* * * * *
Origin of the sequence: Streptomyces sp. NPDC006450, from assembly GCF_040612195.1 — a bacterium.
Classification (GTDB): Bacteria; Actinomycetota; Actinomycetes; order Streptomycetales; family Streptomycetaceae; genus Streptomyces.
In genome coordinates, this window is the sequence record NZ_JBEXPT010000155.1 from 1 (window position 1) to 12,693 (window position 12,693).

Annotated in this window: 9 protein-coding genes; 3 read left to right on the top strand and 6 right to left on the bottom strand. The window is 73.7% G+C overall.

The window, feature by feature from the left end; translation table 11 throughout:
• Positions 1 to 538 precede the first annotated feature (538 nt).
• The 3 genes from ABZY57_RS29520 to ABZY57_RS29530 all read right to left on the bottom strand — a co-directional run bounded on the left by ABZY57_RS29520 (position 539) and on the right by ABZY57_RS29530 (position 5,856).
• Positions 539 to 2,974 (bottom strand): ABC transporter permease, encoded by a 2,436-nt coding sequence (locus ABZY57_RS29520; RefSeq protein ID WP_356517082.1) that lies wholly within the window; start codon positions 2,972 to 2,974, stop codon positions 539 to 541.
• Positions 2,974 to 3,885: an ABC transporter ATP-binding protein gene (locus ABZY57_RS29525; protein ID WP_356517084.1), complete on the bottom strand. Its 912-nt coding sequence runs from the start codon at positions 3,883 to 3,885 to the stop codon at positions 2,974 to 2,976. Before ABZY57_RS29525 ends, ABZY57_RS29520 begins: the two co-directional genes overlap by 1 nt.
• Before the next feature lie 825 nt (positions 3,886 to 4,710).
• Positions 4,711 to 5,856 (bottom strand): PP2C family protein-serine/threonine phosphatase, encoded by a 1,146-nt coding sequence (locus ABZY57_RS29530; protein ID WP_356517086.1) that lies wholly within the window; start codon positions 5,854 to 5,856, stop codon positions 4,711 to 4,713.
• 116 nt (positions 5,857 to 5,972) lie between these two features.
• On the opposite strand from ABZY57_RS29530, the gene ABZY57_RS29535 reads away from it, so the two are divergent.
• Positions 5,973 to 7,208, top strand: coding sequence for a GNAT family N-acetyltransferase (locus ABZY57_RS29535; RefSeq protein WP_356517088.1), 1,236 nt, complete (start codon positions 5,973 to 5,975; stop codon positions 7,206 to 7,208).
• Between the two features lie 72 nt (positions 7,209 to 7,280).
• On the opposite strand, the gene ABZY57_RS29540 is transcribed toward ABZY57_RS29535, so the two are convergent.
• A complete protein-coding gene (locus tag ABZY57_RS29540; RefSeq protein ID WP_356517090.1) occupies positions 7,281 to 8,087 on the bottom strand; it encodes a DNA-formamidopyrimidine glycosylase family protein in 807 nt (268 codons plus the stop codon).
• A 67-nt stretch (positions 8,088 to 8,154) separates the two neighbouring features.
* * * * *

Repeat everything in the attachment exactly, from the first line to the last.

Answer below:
Origin of the sequence: Streptomyces sp. NPDC006450, from assembly GCF_040612195.1 — a bacterium.
Classification (GTDB): Bacteria; Actinomycetota; Actinomycetes; order Streptomycetales; family Streptomycetaceae; genus Streptomyces.
In genome coordinates, this window is the sequence record NZ_JBEXPT010000155.1 from 1 (window position 1) to 12,693 (window position 12,693).

Annotated in this window: 9 protein-coding genes; 3 read left to right on the top strand and 6 right to left on the bottom strand. The window is 73.7% G+C overall.

The window, feature by feature from the left end; translation table 11 throughout:
• Positions 1 to 538 precede the first annotated feature (538 nt).
• The 3 genes from ABZY57_RS29520 to ABZY57_RS29530 all read right to left on the bottom strand — a co-directional run bounded on the left by ABZY57_RS29520 (position 539) and on the right by ABZY57_RS29530 (position 5,856).
• Positions 539 to 2,974 (bottom strand): ABC transporter permease, encoded by a 2,436-nt coding sequence (locus ABZY57_RS29520; RefSeq protein ID WP_356517082.1) that lies wholly within the window; start codon positions 2,972 to 2,974, stop codon positions 539 to 541.
• Positions 2,974 to 3,885: an ABC transporter ATP-binding protein gene (locus ABZY57_RS29525; protein ID WP_356517084.1), complete on the bottom strand. Its 912-nt coding sequence runs from the start codon at positions 3,883 to 3,885 to the stop codon at positions 2,974 to 2,976. Before ABZY57_RS29525 ends, ABZY57_RS29520 begins: the two co-directional genes overlap by 1 nt.
• Before the next feature lie 825 nt (positions 3,886 to 4,710).
• Positions 4,711 to 5,856 (bottom strand): PP2C family protein-serine/threonine phosphatase, encoded by a 1,146-nt coding sequence (locus ABZY57_RS29530; protein ID WP_356517086.1) that lies wholly within the window; start codon positions 5,854 to 5,856, stop codon positions 4,711 to 4,713.
• 116 nt (positions 5,857 to 5,972) lie between these two features.
• On the opposite strand from ABZY57_RS29530, the gene ABZY57_RS29535 reads away from it, so the two are divergent.
• Positions 5,973 to 7,208, top strand: coding sequence for a GNAT family N-acetyltransferase (locus ABZY57_RS29535; RefSeq protein WP_356517088.1), 1,236 nt, complete (start codon positions 5,973 to 5,975; stop codon positions 7,206 to 7,208).
• Between the two features lie 72 nt (positions 7,209 to 7,280).
• On the opposite strand, the gene ABZY57_RS29540 is transcribed toward ABZY57_RS29535, so the two are convergent.
• A complete protein-coding gene (locus tag ABZY57_RS29540; RefSeq protein ID WP_356517090.1) occupies positions 7,281 to 8,087 on the bottom strand; it encodes a DNA-formamidopyrimidine glycosylase family protein in 807 nt (268 codons plus the stop codon).
• A 67-nt stretch (positions 8,088 to 8,154) separates the two neighbouring features.